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B.C. Gurivi Reddy v/s Government of Andhra Pradesh & Others

    W.P. No. 50 of 1972

    Decided On, 27 July 1973

    At, High Court of Andhra Pradesh


    For the Petitioner: D. Reddeppa Reddy, M.N. Narasimha Reddy, Advocates. For the Respondents: R1 to R3, P. Rama Rao for 3rd Govt. Pleader on behalf., R4, T. Dasaratha Ramaiah, Advocate.

Judgment Text

Ramachandra Rao, J.

1. In this writ petition, the petitioner seeks the issue of a writ to quash the order of the Government in Memo No. 75098-H/70-6 dated 6-11-1971 in the following circumstances. The office of the village headman of Tutrallapally village fell vacant due to the removal of the permanent headman one M.P. Mahalingappa. Applications were invited for filling up the said vacancy. The petitioner and the 4th respondent and another by name Narayanappa submitted their applications. The applications were sent to the Revenue Inspector, Yadiki for enquiry. Meanwhile the vacancy was published as required by Rule 10 of the Andhra Pradesh Village Officers (Andhra Area) Rules, 1969. Notices were given to all the applicants and the Tahsildar, Tadparti sent a report to the Revenue Divisional Officer, Anantapur and the Revenue Divisional Officer interviewed all the candidates on 8-5-1970 and asked the following order:

"Sri V. Narayanappa is the oldest of all. Though he has some experience as V.M. in 1937 and 1938 as contended by him he has not produced any record to that effect. Having regard to his age, he may not withstand the strain of work load attached to the post of V.M. Thutrallapalli is a factious village. It requires a strong man. His application is therefore rejected.

Sri B.C. Gurivi Reddy was once a Sarpanch of the village. He was fined Rs. 100/- in the court of the Judicial First Class Magistrate, Tadparti in C.C. No. 314/65 and it Was reduced to Rs. 50/- by Additional District Court for not handing over the records of the Sarpanch. Though he pleads that at that time he was in the hospital and that therefore he could not give the records, no credit can be given to his version in the face of the fact that he was fined Rs. 50/- by the court. So he is not free from bad conduct and local politics. Though he has got previous experience as V.M. his involvement in factions is evident. Otherwise there is no reas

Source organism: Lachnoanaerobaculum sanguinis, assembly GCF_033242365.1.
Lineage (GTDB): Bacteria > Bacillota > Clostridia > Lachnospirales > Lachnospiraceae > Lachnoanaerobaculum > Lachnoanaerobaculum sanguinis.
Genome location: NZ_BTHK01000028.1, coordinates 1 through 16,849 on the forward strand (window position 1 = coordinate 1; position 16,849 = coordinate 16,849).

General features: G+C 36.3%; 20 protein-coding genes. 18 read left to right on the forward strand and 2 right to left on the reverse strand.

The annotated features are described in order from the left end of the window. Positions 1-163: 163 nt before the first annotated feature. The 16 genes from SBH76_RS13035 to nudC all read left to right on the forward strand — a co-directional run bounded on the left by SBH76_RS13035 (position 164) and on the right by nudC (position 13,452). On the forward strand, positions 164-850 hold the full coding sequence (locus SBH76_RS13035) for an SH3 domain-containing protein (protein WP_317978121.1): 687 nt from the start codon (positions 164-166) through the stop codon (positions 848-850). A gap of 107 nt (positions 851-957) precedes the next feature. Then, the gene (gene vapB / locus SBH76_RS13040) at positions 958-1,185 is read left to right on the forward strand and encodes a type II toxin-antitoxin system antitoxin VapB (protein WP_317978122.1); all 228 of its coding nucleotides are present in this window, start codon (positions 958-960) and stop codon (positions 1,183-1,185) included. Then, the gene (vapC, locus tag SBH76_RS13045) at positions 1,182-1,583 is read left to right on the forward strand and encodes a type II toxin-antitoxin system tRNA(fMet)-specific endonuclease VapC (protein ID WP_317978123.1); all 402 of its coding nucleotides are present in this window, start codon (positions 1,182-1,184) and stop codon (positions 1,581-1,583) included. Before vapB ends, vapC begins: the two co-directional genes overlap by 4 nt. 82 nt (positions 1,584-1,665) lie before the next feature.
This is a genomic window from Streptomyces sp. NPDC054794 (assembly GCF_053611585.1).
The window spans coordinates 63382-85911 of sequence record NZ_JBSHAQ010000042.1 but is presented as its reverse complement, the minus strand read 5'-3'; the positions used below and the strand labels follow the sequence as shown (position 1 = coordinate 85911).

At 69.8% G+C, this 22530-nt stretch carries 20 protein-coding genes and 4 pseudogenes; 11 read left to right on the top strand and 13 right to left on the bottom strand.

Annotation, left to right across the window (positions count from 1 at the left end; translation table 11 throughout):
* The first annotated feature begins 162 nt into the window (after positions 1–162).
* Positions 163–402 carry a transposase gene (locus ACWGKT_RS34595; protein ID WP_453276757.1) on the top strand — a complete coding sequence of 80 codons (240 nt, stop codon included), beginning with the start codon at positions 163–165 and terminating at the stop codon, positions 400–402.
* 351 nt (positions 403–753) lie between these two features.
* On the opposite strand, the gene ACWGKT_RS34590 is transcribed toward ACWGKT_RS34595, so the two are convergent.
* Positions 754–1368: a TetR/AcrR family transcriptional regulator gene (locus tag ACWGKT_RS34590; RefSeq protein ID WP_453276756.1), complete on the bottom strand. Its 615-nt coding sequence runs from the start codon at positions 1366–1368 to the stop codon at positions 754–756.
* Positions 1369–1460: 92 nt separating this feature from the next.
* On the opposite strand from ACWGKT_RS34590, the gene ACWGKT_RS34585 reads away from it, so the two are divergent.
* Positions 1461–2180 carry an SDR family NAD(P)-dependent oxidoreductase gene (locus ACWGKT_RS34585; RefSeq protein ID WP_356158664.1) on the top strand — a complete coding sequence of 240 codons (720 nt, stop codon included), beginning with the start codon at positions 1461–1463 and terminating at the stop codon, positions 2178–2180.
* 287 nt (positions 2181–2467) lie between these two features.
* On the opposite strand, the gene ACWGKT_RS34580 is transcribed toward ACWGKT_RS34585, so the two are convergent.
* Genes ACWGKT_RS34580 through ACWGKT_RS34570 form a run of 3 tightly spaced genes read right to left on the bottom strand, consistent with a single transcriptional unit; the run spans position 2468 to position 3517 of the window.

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n why he should withhold the records. It is not desirable to keep a man of this type in charge of the responsible post of the V.M. His application is therefore rejected.The Tahsildar, Tadparti has not reported anything bad against the candidate, Sri V. Venkataswamy. He is young and energetic and educationally better qualified than the remaining two candidates. He is considered to be better suitable to hold the post of the village Munsif of Thulrallapalli village. He is therefore appointed as village Munsif of Thutrallapalli village on a regular basis, subject to offering security, before taking up the appointment as required by the A.P. (Andhra Area) Village Officers Service Rules, 1969.''2. Against the said order, the petitioner preferred an appeal to the District Collector, Anantapur which was heard by the Personal Assistant to Collector, Anantapur who by his order D. Dis. 6102/70-A-6 dated 23-9-1970, confirmed the order appointing the 4th Respondent. In that order, it was observed as follows -"The Revenue Divisional Officer, Anantapur has observed in his orders that though the Appellant is otherwise qualified for being appointed as V.M. he has incurred a disqualification under Rule 10 (2) (1) of the rules issued by the Government in G.O. Ms. No. 608 Rev. dated 26-6-1969 as he was convicted by Criminal Court for offence involving moral turpitude. I entirely agree with the observation of the Revenue Divisional Officer, Anantapur and find the appellant Sri B.C. Gurivi Reddy to be unsuitable for being appointed as V.M.Sri V. Venkataswamy who has been preferred by the Revenue Divisional Officer, Anantapur for appointment is an young man of about 34 years, fully qualified technically and educationally to hold the post of V.H. He is native of the charge village having sufficient solvency and knowledge of the rural conditions. The apprehension expressed by both the other appellants that he would quit the post of V.H. soon after he secures a job as Telugu Pandit for which he is qualified is a far-fetched presumption and it cannot be given any consideration. I find him to be more deserving and suitable for being appointed as V.H. than the other two appellants."In this view, the order of the Revenue Divisional Officer appointing the 4th respondent as village headman has been confirmed.3. Against the said order of the Collector, the petitioner preferred a revision petition to the Government on 7-10-1970 through Advocate Sri M.N. Narasimha reddy. It appears to have been directly presented to the then Minister for Revenue Sri P. Thimma reddy who passes the following order:"Secretary (Rev.) Let the karnam remain in additional charge and call for the details and put up.Sd/- P. Thimma Reddy,7-10-1970."On 5-12-1970 a memo was filed on behalf of the 4th respondent by his counsel Sri T. Dasaratharamayya on which the Minister passed an order fixing 28-12-1970 as the date of hearing at his residence. The hearing was adjourned from time to time and finally the revision petition was heard on 23-8-1971 and the then Minister Sri P. Thimma reddy passed an order which reads as follows:"Heard Advocates of both the parties.The claim of the petitioner was rejected mainly on the ground that he was disqualified under Rule 10 (2) (ii) (c) as he was convicted for not handing over Panchayat records. Advocate for the petitioner cited AIR 1963 All 527 and AIR 1966 Punj 393 in support of the case of the petitioner to show that the offence for which he is convicted is not an offence involving moral turpitude.My attention is drawn to the following passage."From consideration of the dictionary meaning of the words "moral" and "turpitude" as well as ratio decided of the cases the principle which emerges appears to be that the question whether a certain offence involves moral turpitude or not will necessarily depend on the circumstances in which the offence is committed. It is not every punishable act that can be considered to be an offence involving moral turpitude. Had that been so, the qualification involving "moral turpitude" would not have been used by the legislature and it would have disqualified every person who had been convicted of an offence. The tests which should ordinarily be applied for judging whether a certain offence does or does not involve moral turpitude appear to be: (1) whether the act leading to conviction was such as could shock the moral conscience of the society in general (2) whether the motive which led to the act was a base one and (3) whether on account of the act having committed the perpetrator could be considered to be of a depraved character or a person who has to be looked down upon by the Society." It is held in these cases that offence under Government of U.P. Excise Department and under Section 19 (b) of Indian Arms Act is not an offence involving moral turpitude.In view of these decisions I am sure that the offence for which the petitioner was found guilty is not an offence involving moral turpitude.Though there is an allegation against the petitioner that he is a fictionist, it stands unsubstantiated as there is no material to warrant such conclusion.The petitioner has worked as V.M. of Passalur and Yadiki for nearly ten years and during that period there were no complaints against him. On the other hand the respondent has no previous experience. I am sure that the petitioner with his past experience would serve the Village better. Therefore the R.D.O. and P.A. to Collector committed an error in preferring the respondent who has no experience when an experienced person was .available.In the circumstances I set aside the order of R.D.O. and P.A. to Collector appointing the respondent herein and direct that the petitioner be appointed as V.M. of Thutrallapalli village. The petition is accordingly allowed.Sd/- P. Thimma Reddy,18-9-1971Minister (Revenue)."After the passing of the said order, the Deputy Secretary again put up a note which reads as follows:"Notes at para 8. n. f. may be seen, It is necessary that a village officer should be non-partisan. It is for orders whether M. (Rev) would like to reconsider.Sd/- N. Raghava,7-10-71."By that time there was a change in the Ministry' and Sri K. Achutarcddy became the Minister for Revenue and the file was put up to the said Minister who passed the order to the following effect: on 14-10-1971:"I am not in agreement with the view taken by my predecessor. The R.D.O. after careful consideration has selected an young man for the post of V.M. The petitioner does not seem to be above board and it is the discretion of the officer concerned to select a person who is capable of discharging the duties carefully and honestly and who is free from any adverse remarks in the performance of his duties in the previous post he held. I agree with the opinion of D.S. The file may be circulated to C.M. if it is necessary to meet the procedural difficulties.Sd/- K. Achutareddy,14-10, M. (Revenue)".Thereafter the file was put to the Chief Minister who signed the same on 3-11-1971. On the basis of the order passed by the Minister for Revenue Sri K. Achutareddy on 14-10-1971 an order was communicated by the Government to the petitioner in their memo No. 7508./H/70-6 dated 6-11-1971 which reads as follows:"....... The petitioner Sri B.C. Gurivi Reddy is informed that the Government do not see any reason to interfere on his behalf. The petition is rejected.Sd/- N. Raghava,Deputy Secretary to Government."It is this order that is now challenged in this Writ Petition. In the records produced in court by the Government Pleader the file No. 7508-H/70-6 dated 6-10-1971 did not contain the orders passed by the two Ministers for Revenue. Hence an order was passed by me on 12-7-1973 directing the Government Pleader to arrange for the production of the entire file. On 16-7-1973 the Government Pleader stated that the Government had sent the file. Thereupon I passed the following order -"Today the Government Pleader says that the Government has sent the file. This shows that the file which was available was removed from the file and not produced in answer to Rule Nisi issued by this Court. This action of the respondents in not producing the file pant amounts to disobedience to the orders of this court. The Government Pleader should take care to see that all the files are produced in the court in answer to Rule Nisi and these lapses will not recur hereafter."It is regrettable that a file which is available with the Government which contained the relevant and material papers should have been removed from the file and not made available to the court at the time of hearing. It is only on specific orders passed by this Court that they were produced before this Court. It is needless to mention that it is the duty of the Government to produce the entire files in answer to the Rule Nisi. It is hoped that the authorities concerned will take steps to see that such omissions will not occur hereafter.4. Coming to the merits of the case, it is contended by Sri Narasimhareddy, the learned Counsel for the petitioner that the then Minister for Revenue Sri P. Thimmareddy, heard the advocates of the parties and passed the order on 18-9-1971 extracted earlier and it appears that the Minister expressed in the presence of the advocates that he was going to allow the revision petition as he was satisfied the offence for which the petitioner was convicted did not involve any moral turpitude. Normally this order should have been straightway communicated by the Secretariat to the parties. But instead of doing so, the Deputy Secretary put up a note once again for reconsideration of the matter by the new Minister for Revenue.5. Sri Narasimhareddy, the learned Counsel for the petitioner contended that the order passed by the Minister in revision under Rule 75 of the Village Officers Service Rules 1969 (hereinafter referred to as the rules) is final and is binding on the parties and that it cannot be reviewed, that Rule 67 of the Rules prohibits an authority, who passed an order under the rules, from reviewing its own order.6. In the counter-affidavit, the Assistant Secretary to Government stated in paragraph 3 as follows:"I submit that the contention of the Writ Petitioner that the Government have no powers to review the orders passed by them under Rule 67 is not correct. This rule has been amended in G.O. Ms. No. 7 Revenue dated 5-1-1972. Rule 67 has been changed as Rule 67 (1) and sub-rule (2) has been added thereto. Under Rule 67 (2) the Government may, either suo motu or on application from any person interested may within 90 days of the passing of an order, review the order, if it is found that it was passed by them under any mistake, whether of fact or of law, or in ignorance of any material fact. Hence the contention of the writ petitioner that the Government have no powers to review the orders once passed is not at all correct."7. But this amended rule came into force only on 5-1-1972, whereas the order of Sri P. Thimma Reddy is dated 18-9-1971 and therefore this amended rule has no application and this is also conceded by the learned Government Pleader.8. But the learned Government Pleader contends relying upon a recent judgment of a Division Bench of this Court in W.A. No. 214 of 1973 D/- 23-4-73 (Andh. Pra.) that two things are necessary before an order of the Government becomes final and effective, i.e., the order should have been issued in the name of the Governor and it should have been communicated to the officer or person concerned who is affected by the order and that in the instant case the order not having been expressed to be in the name of the Governor and not having been issued in the name of the Governor and the order not having been further communicated to the parties, there is no finality attached to the order passed by the then Minister for Revenue on 18-9-1971 and that under the Andhra Pradesh Government Business Rules and Secretariat instructions, it is open to the Secretary to Government to put up the matter once again to the Minister concerned for reconsideration and therefore the successor Minister for Revenue could validly reconsider the matter and pass orders on the revision petition.9. Even assuming that this contention is correct, the question still remains whether the successor Minister could have passed the subsequent order on 14-10-1971 without giving a further hearing to the parties concerned. It is to be remembered that in the instant case the previous Minister for Revenue expressed a desire to hear the parties and fixed a date for hearing and actually heard the counsel for the parties and also expressed in the presence of the counsel that he was going to allow the revision petition. No doubt the actual order came to be passed later on 18-9-1971. But the fact remains that the parties were heard through their counsel before the Minister made up his mind and passed the order. If the successor Minister wanted to reconsider the matter afresh, justice and fair play and principles of natural justice require that he should give an opportunity to the parties once again to make their representations personally or through their counsel before passing orders on the revision petition. Further, in the instant case the parties particularly the petitioner were made to believe that the revision petition was going to be allowed. In those circumstances. even though technically there may not be a finality attached to the order, as - contended by the Government Pleader, principles of natural justice require that if there was any change of mind with regard to the matter and fresh orders were going to be passed on the revision petition contrary to the decision taken earlier by the then Minister for Revenue, it was proper that the parties should have been heard before passing such orders. In this view I do not think the order passed by the successor Minister on 14-10-71 satisfied the principles of natural justice and is liable to be quashed.10. Sri T. Dasaradha Ramaiah, the learned Counsel for the 4th respondent sought to contend that no principle of natural justice is violated because the petitioner who filed a revision petition need not be further heard and that only the respondents to the revision petition should be heard as required by the proviso to Rule 75 of the rules. That may be so if the Minister had, in the first instance decided not to hear the parties at all. But in the instant case, the Minister desired to hear the parties and actually heard them through their counsel on 23-8-1971 and passed orders on 18-9-1971 and therefore if the matter were to be reopened and reconsidered by the successor Minister, the parties should have been given a similar opportunity to be heard before the revision was disposed of. In the circumstances of the case I am therefore of the opinion that the order is vitiated as the principles of natural justice have not been observed in disposing of the revision petition on 14-10-1971 by the successor Minister for Revenue.11. Further it will be seen that though the successor Minister had passed an order giving several reasons, in the order communicated to the party no reasons at all have been disclosed. It is not explained as to why in the Government Order which was communicated to the parties, the reasons given by the Minister were not incorporated. The order is not, therefore, a speaking order. The Government in exercising the powers of revision under Rule 75 of the Rules functions as a quasi judicial authority and therefore the orders passed by it should be reasoned orders or speaking orders. The impugned order of the Government not only does not contain any reasons but also does not set out the reasons given by the then Minister. The order, is. therefore, clearly vitiated on this ground. Further, the order passed by the Government is not also expressed to be in the name of the Governor or issued in the name of the Governor and therefore it does not conform to the requirements of Article 166 of the Constitution of India.12. It is contended by Sri Narasimha Reddy that the petitioner cannot be disqualified for appointment as village headman, on the ground that he had been convicted for an offence involving moral turpitude and that this conviction under Section 221 (3) (a) of the Gram Panchayats Act and sentence of fine of Rs. 50/- awarded to the petitioner does not amount to a conviction for an offence involving any moral turpitude. He relies upon a decision of the Punjab High Court in Risal Singh v. Chandgi Ram, AIR 1966 Punj 393. But I do not propose to go into that question in the view I have taken that the impilgned order of the Government is liable to be quashed and the Government has to dispose of the revision petition afresh and this question can also be gone into by the Government while disposing of the revision petition.13. In the result this writ petition is allowed and the impugned order is quashed and the Government is directed to dispose of the revision petition filed by the petitioner on 7-10-1970 in accordance with law and in the light of the observations contained herein. The petitioner will have his costs from the 1st respondent-State of Andhra Pradesh. Advocate's lee Rs. 200/-.Petition allowed.